Outside of her tour bus, Yi Yin, a junior at Brown, faced the wrath of a North Korean soldier as he examined every single one of the photos she had taken during her few days in the country.
“He got very angry, and I was very upset. He made one of our tour guides cry,” she said, recounting this particularly memorable experience from her 10-day trip with the P’yongyang Project, an organization that leads trips to North Korea for students and anyone else interested in the region.
In this particular case, the group had been taking a day trip to the Demilitarized Zone when the soldier spotted Yin taking a photograph, something forbidden to do from the bus lest the tourists document undesirable aspects of the countryside. It was an apt reminder of the darker side of life in North Korea. Jieun Baek ’10, who as founder of the Harvard organization Human Rights in North Korea, has spoken to many North Koreans who managed to leave the country, explained the grim threat that lurks under everyday life. “Whatever you do can be labeled as treasonous,” she said. “You are never guaranteed security as an individual or a family.”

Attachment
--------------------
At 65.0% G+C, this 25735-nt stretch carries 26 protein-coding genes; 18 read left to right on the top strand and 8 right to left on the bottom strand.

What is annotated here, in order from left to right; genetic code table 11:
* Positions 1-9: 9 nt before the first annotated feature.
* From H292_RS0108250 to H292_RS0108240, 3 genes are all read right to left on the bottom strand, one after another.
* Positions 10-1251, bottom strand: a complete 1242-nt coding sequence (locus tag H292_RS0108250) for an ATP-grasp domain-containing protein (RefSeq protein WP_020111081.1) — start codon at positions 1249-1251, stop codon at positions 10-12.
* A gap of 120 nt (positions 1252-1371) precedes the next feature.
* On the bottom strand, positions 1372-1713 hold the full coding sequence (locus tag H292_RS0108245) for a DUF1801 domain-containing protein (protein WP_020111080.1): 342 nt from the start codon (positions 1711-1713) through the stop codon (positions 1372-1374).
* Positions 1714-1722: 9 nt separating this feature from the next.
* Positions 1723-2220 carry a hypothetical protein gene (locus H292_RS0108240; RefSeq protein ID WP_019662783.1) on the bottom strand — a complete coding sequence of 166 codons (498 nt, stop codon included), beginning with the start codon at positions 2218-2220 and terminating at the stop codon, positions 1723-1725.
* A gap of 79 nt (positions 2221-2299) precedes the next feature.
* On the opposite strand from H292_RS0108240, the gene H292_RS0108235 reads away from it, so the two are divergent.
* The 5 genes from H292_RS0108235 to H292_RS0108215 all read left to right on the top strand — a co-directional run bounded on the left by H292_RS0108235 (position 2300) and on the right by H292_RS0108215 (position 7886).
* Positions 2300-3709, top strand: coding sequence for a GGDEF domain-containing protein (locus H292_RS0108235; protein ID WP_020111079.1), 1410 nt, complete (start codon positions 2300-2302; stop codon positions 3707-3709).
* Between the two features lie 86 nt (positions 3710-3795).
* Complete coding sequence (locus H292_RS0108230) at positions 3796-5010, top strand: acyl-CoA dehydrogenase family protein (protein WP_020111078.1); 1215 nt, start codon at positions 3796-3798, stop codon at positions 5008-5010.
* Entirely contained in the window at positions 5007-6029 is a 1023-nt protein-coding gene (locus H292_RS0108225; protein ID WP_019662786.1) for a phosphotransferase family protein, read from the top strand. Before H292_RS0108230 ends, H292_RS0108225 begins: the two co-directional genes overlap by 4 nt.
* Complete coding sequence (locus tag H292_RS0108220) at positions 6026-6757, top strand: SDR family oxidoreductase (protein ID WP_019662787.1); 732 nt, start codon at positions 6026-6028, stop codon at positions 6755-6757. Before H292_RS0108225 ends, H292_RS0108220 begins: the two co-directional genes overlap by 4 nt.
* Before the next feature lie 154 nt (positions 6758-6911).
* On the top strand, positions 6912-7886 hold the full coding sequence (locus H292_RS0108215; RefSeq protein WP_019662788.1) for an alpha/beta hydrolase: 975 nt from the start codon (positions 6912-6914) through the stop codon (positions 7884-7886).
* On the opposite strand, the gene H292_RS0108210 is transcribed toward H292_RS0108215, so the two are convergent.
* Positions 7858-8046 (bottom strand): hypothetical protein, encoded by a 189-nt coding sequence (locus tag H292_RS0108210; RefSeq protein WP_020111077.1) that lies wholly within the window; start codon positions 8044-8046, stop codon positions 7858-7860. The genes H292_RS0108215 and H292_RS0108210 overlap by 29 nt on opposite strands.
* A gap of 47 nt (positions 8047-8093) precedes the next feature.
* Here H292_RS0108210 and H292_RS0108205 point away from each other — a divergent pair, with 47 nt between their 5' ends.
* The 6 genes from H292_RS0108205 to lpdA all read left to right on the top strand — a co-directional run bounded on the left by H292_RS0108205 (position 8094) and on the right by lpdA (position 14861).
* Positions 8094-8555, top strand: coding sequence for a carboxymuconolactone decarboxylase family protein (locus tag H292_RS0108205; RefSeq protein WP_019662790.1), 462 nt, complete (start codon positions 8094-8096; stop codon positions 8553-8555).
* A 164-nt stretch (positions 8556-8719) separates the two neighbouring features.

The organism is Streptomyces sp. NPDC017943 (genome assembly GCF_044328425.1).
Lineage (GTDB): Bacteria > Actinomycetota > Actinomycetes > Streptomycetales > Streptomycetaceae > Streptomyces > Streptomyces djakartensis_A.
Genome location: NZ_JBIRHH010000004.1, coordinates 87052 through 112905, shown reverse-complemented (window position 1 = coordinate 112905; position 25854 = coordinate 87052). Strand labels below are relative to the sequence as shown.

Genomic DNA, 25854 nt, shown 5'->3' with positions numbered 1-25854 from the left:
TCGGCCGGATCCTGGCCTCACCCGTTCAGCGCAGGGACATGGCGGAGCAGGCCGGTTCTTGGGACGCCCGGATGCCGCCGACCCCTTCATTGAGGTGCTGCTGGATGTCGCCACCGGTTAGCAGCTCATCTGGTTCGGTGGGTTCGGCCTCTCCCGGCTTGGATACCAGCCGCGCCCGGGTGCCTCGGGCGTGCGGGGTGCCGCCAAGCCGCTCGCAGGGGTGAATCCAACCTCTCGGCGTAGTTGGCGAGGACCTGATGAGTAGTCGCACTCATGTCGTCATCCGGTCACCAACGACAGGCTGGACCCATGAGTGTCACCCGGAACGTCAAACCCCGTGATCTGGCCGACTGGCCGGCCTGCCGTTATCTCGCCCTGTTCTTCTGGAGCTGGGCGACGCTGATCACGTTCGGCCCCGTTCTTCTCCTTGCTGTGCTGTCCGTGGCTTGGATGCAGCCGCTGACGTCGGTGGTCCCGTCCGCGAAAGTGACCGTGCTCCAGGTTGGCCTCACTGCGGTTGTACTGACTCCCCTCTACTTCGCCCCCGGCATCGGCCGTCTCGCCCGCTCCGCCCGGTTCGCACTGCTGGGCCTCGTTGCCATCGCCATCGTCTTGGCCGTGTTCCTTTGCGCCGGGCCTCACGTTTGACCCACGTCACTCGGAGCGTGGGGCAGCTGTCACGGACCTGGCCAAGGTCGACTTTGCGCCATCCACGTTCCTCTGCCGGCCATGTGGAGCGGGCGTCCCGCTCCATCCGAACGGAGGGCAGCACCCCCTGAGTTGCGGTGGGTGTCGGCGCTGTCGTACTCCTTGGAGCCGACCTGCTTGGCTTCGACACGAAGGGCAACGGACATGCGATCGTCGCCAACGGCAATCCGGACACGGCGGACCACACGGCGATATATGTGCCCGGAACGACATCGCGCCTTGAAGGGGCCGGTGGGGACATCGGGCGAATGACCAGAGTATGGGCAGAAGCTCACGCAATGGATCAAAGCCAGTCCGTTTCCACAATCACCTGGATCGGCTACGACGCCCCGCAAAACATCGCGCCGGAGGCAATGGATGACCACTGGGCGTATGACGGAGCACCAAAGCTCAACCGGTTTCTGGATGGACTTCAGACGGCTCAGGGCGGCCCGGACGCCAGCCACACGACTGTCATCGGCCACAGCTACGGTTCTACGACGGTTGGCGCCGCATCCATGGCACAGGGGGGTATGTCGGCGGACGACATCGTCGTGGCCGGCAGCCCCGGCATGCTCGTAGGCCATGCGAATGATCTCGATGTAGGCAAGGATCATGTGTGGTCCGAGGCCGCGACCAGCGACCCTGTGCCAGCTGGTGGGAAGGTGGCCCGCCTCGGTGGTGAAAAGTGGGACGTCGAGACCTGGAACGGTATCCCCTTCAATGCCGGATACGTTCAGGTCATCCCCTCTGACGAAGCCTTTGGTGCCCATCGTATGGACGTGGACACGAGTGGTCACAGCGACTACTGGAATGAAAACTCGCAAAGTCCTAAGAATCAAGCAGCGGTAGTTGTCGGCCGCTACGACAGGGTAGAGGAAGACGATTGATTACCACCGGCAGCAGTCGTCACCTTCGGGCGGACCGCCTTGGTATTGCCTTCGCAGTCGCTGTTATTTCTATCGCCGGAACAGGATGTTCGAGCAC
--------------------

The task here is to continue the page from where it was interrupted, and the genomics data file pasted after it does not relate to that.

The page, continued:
Nonetheless, the trip had its positives. Yin’s experience was rattling, but even with other soldiers it was different: “There was a very nice and generous, even open-minded soldier who talked a lot with us and asked very interesting questions,” said Yin. “It was a very engaging experience, very interactive.” And in the end, Yin gushed about how much she loved the experience of visiting North Korea.
What is the powerful draw to a program like this? “A lot of people come with a lot of preconceptions,” said P’yongyang Project co-founder Matthew C. Reichel. “The one thing we like to tell people is to be inquisitive observers, feel free to ask questions, but be respectful. And understand that North Korea is a very unique place, and they have a very unique culture and a very unique political system.”